Mark Davis

NFL review shows Raiders complied with Rooney Rule

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USATSI

NFL review shows Raiders complied with Rooney Rule

ALAMEDA — The NFL said Friday that the Oakland Raiders complied with the "Rooney Rule" when they hired Jon Gruden as head coach.

The league said a review found the Raiders conducted "bona fide" interviews with minority candidates during their search for a replacement for the fired Jack Del Rio. The "Rooney Rule" requires NFL teams to consider at least one minority candidate before making an offer to a head coaching candidate. The team officially hired Gruden on Jan. 6.

The Fritz Pollard Alliance had called for an investigation last week out of concern that Raiders owner Mark Davis came to an agreement with Gruden before the team interviewed any minority candidates.

The Fritz Pollard Alliance is dedicated to promoting diversity and equality of job opportunity on the coaching, front office and scouting staffs of NFL teams.

Mark Davis was ready to violate Rooney Rule the moment he took over for Al

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AP

Mark Davis was ready to violate Rooney Rule the moment he took over for Al

If you want to be correct about it, the Oakland Raiders have been preparing for the day they could violate the Rooney Rule since the moment Mark Davis replaced his father as the team’s managing general partner.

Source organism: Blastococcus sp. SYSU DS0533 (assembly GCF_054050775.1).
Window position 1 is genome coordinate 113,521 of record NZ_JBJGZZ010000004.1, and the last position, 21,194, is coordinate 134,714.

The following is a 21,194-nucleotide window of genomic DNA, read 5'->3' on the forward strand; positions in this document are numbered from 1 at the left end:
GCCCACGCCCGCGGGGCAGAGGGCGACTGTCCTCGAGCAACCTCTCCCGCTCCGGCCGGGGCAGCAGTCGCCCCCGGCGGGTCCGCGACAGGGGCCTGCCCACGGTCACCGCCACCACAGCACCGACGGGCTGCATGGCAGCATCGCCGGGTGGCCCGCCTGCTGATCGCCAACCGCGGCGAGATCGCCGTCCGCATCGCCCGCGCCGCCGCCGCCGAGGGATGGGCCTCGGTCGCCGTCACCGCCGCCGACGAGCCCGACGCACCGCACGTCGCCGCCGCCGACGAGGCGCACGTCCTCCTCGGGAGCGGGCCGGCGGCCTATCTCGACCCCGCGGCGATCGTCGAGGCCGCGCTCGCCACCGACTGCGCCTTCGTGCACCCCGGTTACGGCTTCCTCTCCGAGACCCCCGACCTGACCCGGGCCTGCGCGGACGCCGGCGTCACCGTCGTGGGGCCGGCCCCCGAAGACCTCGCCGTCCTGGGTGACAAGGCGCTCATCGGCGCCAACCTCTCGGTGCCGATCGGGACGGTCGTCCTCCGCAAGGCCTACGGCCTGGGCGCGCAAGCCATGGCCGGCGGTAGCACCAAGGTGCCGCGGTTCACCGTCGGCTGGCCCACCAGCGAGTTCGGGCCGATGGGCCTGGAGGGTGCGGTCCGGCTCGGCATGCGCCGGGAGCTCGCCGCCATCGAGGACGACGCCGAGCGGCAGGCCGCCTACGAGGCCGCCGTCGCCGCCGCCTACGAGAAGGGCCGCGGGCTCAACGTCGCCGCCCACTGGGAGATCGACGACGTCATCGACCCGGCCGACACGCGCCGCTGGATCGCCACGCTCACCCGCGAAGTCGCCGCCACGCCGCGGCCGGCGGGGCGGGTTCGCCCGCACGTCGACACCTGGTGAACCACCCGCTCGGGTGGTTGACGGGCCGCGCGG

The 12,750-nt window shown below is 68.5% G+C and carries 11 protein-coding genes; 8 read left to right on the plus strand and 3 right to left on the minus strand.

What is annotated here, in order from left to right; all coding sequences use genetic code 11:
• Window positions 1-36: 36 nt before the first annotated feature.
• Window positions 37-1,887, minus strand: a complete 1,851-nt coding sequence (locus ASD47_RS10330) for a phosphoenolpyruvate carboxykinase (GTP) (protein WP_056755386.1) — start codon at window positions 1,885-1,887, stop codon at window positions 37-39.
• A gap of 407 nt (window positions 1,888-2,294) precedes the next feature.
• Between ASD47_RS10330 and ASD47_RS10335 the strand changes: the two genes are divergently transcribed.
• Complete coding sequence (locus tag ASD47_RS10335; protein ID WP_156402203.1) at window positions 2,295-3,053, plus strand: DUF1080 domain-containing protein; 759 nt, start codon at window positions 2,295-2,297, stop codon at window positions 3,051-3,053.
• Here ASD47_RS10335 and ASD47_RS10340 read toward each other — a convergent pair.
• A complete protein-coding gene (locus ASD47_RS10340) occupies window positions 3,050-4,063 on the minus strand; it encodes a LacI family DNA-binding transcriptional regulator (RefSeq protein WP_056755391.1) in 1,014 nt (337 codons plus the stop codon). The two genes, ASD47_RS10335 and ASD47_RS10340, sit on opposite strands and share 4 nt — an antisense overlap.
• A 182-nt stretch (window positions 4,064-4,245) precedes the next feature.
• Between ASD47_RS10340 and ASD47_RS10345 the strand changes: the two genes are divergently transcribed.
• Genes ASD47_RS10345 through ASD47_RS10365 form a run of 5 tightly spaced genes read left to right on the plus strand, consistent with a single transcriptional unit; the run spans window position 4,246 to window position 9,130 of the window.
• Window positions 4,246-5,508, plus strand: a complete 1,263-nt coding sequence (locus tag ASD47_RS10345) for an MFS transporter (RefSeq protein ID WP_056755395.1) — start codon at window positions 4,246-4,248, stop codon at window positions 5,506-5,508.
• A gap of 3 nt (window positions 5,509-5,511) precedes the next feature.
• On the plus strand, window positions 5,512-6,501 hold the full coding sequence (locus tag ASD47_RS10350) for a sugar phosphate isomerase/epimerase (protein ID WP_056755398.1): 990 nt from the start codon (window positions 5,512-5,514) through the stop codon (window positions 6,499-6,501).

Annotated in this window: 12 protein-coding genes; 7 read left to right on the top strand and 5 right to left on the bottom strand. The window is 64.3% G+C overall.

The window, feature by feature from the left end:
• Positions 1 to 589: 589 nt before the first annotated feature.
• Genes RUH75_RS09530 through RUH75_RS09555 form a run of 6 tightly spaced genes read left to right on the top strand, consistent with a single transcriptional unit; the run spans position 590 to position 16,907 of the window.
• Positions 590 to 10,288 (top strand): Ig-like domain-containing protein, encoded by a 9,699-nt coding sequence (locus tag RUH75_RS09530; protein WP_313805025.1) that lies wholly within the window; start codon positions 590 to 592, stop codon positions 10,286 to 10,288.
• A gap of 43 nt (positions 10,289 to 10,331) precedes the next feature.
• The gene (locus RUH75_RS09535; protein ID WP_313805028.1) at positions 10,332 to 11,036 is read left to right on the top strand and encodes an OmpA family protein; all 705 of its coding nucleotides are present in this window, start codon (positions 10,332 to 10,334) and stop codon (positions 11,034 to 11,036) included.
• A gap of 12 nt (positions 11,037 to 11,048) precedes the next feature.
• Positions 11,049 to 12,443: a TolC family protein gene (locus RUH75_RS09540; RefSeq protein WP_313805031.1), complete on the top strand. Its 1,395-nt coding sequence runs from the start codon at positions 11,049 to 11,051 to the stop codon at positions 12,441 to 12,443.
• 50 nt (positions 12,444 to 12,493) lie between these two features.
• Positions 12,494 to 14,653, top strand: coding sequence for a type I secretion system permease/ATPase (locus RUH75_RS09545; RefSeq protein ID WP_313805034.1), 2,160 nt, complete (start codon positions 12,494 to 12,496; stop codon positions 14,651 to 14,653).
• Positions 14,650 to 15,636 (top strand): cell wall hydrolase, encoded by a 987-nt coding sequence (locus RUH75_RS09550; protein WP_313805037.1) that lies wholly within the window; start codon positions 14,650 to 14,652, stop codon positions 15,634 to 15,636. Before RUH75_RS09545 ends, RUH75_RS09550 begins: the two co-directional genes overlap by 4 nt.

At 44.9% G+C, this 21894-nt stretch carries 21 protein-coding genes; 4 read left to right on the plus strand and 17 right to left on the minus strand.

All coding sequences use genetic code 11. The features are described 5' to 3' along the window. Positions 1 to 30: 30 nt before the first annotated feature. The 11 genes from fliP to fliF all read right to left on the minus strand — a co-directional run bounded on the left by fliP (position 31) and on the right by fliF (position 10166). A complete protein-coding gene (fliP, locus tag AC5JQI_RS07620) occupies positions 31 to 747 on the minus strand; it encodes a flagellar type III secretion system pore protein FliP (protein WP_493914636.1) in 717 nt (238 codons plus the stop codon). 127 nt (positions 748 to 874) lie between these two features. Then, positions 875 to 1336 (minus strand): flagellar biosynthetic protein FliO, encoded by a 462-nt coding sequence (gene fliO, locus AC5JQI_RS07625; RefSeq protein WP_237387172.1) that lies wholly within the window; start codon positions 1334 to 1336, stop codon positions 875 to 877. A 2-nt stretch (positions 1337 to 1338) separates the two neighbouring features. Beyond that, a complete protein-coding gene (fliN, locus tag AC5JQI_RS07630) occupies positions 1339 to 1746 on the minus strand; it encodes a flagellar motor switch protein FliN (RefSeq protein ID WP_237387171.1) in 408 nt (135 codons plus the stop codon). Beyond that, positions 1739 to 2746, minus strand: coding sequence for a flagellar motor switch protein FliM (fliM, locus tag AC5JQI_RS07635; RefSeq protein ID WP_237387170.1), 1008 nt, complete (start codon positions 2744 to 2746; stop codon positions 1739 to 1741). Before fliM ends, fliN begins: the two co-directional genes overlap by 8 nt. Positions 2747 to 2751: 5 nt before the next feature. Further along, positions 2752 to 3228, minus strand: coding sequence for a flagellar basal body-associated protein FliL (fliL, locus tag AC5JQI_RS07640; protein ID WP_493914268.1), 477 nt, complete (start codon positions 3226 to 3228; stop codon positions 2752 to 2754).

That’s how long Davis has wanted Jon Gruden, and his hyperactive haste and generosity is a tribute to his persistence as much as it is his inability to create adequate subterfuge. His giddy admission that he jumped on Gruden on Christmas Eve, other than reminding folks of the 21st anniversary of the day his dad whacked Mike White in 1996, told us he had picked Gruden not only before interviewing any minority candidates but before firing Jack Del Rio as well.
 
Now that impulse buying – or at least it would be if it was six years’ worth of impulses coming to a head.
 
So yes, Mark Davis violated the Rooney Rule, and if that offends Raider observers who actually wonder if the rule should actually named the Al Davis Rule because of his groundbreaking record with minority hires, so be it. They did it, and they are right to be called on it by the Fritz Pollard Alliance.
 
And if you think getting the guy you have craved for more than half a decade isn’t actually wrong, so be that, too. The Raiders will make that argument if pressed, and will use the father’s record as well as Mark’s decision to hire Reggie McKenzie as his general manager, to buttress their claim.
 
And if that doesn’t work, they will give up $200,000 and move on without a moment’s concern with Gruden as their head coach. They’ll write it off as the owner forgetting to cover his tracks, and so be that as well.